As architects, our goals reside in combining the aesthetic with the practical, meeting the client’s goals, and bringing to fruition their vision of the building. One of the major aspects of accomplishing this comes when it is time to plan the church interior design. From color schemes to space proportions, we are eager to craft an interior that welcomes admirers and worshipers alike. Churches have some very distinct needs when it comes to designing your interior. Here are some considerations unique to the craft:

Use materials and textures to create a space within a space

For example, in places where furniture is gathered around a fireplace with walking spaces around, and then another set of furniture is set in a manner for private reading, this is a space within a space.  Architects use changes in flooring material, ceiling material or heights, and paint to create a separate “room” without creating walls.  Architects also raise flooring, creating raised lounge spaces, or we lower the ceiling in an open space to create a sense of a smaller room without closing it off

Avoid choosing a favorite element and matching everything else to it

Instead, choose a color scheme and find elements that fall into that color scheme. Starting with the general and ending with the specific will make the interior design process a much less stressful experience.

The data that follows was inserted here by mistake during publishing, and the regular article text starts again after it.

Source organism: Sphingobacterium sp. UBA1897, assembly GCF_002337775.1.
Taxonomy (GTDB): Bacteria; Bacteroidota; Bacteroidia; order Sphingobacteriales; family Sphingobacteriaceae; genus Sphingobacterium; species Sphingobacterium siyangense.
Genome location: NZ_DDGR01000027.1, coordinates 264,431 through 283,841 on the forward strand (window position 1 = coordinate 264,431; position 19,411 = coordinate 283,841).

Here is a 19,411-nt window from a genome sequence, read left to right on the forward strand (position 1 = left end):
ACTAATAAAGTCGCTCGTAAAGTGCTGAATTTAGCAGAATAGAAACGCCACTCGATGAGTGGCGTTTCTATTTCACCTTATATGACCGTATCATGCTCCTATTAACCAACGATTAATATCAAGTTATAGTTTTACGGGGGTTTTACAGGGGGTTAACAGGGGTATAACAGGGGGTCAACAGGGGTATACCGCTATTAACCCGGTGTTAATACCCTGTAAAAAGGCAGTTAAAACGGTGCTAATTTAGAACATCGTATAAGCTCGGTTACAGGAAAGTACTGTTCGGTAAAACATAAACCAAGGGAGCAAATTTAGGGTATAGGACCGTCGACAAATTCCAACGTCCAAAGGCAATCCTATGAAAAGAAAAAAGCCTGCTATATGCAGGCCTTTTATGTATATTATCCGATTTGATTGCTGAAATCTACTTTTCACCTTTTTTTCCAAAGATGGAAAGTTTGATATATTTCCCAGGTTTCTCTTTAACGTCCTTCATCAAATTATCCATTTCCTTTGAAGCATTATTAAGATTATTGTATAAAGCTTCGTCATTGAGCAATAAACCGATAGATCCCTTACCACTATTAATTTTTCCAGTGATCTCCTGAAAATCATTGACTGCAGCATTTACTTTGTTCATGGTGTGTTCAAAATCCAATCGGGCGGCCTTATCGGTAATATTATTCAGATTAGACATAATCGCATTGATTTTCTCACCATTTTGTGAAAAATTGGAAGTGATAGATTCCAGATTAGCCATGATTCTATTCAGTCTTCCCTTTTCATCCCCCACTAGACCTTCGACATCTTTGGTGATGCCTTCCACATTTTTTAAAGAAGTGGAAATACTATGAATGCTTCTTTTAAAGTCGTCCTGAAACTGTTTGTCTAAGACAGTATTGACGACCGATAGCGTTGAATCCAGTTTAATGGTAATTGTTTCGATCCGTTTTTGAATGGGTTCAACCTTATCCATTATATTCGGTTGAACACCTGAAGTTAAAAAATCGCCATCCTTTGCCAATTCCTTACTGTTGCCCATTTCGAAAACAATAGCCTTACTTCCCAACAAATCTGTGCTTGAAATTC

While it can be tempting to choose carpet and flooring based solely on aesthetics, you have to consider the long-term implications of your choice

If the carpet you choose is not intended for high traffic, you will be left with discolored walking patterns in your flooring, especially in worship and lobby spaces. Durability does not mean an eyesore – you do not have to choose between function and beauty today.  There are now many durable and beautiful products.  Your architect will know these.

When choosing furniture, ask yourself if you would rather save money or create an interior that is perfectly coordinated

Often, members of the fellowship and the community are willing to donate furniture items, such as couches and chairs, to their church. While it can definitely save you money, it may detract from your overall theme or scheme.

Choose flexibility

Create spaces that have multi-purpose use and openness. In doing so, you can be flexible in furniture, layout, and function of a room. The church is the community’s gathering place, and you can increase attendance if you can offer additional ministries with flexible fellowship spaces.

Learn to love your white space

While it can be tempting to place as much art and furniture in a room as possible, it can be far more effective to use a few statement pieces and let them do the talking. Placing too much on the walls and doors can make your space cluttered and draw away from the focus of the room: worship and fellowship.

Your church building will be one of the first things that people see when they visit your church.  Using proper interior design methods can help make that impression positive.